Sounds like a great deal: Amazon gives future purchase credit for your old laptop or netbook.
Amazons buy-back program is not new, but it may be a great way to trade in your gently used business laptops. Before you take any credit offer, its important to remember these safety precautions:
Buy-back programs can provide a false sense of insurance on your product. Buy-back programs essentially guarantee a resale value, meaning they act as insurance against loss of value. But like any insurance policy, its true value can become nominal and hard to define. Before becoming a member of a buy-back program, make sure to read the fine print. Many buy-back options have conditions and constraints that could ultimately keep you from being able to sell back your used gadget.
Remember, the interest of the retailer is usually at heart. In exchange for your old gadget, your return will come back in the form of a gift card more times than not. The plan and gift card mean you are locked into using the issuing retailer for your next technology purchase.
While sales tax rules vary from state to state and buy-back programs vary from program to program, you are the one responsible for paying the tax. You pay sales tax on whatever you buy that you return through the buy-back program, and you pay sales tax again when you use the gift card you receive. When you buy items on the Internet, by phone, or through mail-order catalogs, and theyre shipped to you in Idaho, the items are subject to sales tax.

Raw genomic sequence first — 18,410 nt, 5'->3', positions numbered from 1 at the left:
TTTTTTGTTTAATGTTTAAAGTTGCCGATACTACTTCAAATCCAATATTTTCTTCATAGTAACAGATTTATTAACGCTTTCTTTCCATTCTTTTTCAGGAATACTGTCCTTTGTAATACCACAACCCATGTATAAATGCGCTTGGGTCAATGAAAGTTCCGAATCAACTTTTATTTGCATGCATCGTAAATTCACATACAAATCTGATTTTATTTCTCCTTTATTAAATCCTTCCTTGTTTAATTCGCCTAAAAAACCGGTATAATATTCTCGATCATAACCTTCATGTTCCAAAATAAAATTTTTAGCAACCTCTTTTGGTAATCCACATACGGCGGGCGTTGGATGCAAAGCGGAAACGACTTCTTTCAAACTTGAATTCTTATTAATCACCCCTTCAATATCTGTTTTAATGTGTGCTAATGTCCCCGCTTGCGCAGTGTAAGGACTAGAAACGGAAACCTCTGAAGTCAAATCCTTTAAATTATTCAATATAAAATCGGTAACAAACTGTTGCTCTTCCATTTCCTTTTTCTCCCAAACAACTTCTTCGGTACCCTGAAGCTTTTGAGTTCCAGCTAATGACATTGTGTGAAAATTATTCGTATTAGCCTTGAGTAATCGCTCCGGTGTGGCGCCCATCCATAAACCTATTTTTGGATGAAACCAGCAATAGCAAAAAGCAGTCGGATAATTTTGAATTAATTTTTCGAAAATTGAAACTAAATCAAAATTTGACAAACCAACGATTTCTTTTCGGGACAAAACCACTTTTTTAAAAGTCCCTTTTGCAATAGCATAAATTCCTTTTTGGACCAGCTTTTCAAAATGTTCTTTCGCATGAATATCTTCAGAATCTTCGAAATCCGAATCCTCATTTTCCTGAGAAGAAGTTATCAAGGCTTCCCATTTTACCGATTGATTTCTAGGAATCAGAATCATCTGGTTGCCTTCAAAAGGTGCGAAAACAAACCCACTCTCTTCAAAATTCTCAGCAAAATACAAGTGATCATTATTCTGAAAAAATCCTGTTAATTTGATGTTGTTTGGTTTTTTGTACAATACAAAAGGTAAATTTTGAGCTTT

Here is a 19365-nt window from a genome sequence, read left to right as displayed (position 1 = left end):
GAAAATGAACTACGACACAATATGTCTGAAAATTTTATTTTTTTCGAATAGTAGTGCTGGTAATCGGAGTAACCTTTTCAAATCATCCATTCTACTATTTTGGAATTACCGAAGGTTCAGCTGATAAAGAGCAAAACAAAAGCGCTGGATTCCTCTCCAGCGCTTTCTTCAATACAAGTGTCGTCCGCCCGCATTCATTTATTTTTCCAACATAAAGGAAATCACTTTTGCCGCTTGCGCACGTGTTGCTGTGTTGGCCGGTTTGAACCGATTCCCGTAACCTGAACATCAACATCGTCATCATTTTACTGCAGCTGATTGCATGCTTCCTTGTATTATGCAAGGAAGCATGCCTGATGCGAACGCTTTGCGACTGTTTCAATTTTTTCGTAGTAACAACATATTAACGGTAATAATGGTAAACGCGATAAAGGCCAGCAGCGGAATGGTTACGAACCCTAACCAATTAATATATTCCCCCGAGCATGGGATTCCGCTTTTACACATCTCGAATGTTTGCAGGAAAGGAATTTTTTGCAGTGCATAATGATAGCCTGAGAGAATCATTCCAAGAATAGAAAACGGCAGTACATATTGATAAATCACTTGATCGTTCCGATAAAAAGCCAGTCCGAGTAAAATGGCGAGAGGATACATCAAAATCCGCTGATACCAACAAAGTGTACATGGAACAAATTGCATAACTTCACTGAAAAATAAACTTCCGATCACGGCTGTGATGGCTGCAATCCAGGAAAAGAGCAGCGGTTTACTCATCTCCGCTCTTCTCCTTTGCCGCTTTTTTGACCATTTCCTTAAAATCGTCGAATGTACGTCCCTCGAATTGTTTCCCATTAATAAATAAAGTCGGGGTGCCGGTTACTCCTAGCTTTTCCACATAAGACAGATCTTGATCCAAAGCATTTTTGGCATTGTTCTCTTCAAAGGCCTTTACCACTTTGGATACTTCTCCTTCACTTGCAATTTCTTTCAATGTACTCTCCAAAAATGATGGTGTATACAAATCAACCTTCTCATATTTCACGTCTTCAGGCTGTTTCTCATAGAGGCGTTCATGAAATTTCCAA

Most buy-back programs insist that the original items be brought back to the store at the time of the exchange.
Mobile phone contracts are not covered. When you purchase a new phone and add the retailers buy-back program, you can resell your phone back to the retailer for the agreed-upon dollar amount. But keep in mind that even when you sell your phone back, your cellphone provider will keep billing you for the duration of your contract.
You can compromise your identity. Before selling your electronics back to the retailer, take care of your personal data. Many electronic items such as your smartphone or laptop can hold a ton of personal information. If this information gets into the wrong hands, your identity could be compromised. Be sure to fully wipe out all personal data.
Finally, consider selling your electronic gadgets through online auction and classified sites. In most instances you could get more for your electronics by using these sites than opting for a retailers buy-back program.
ROBB HICKEN Chief storyteller for the Better Business Bureau serving the Snake River Region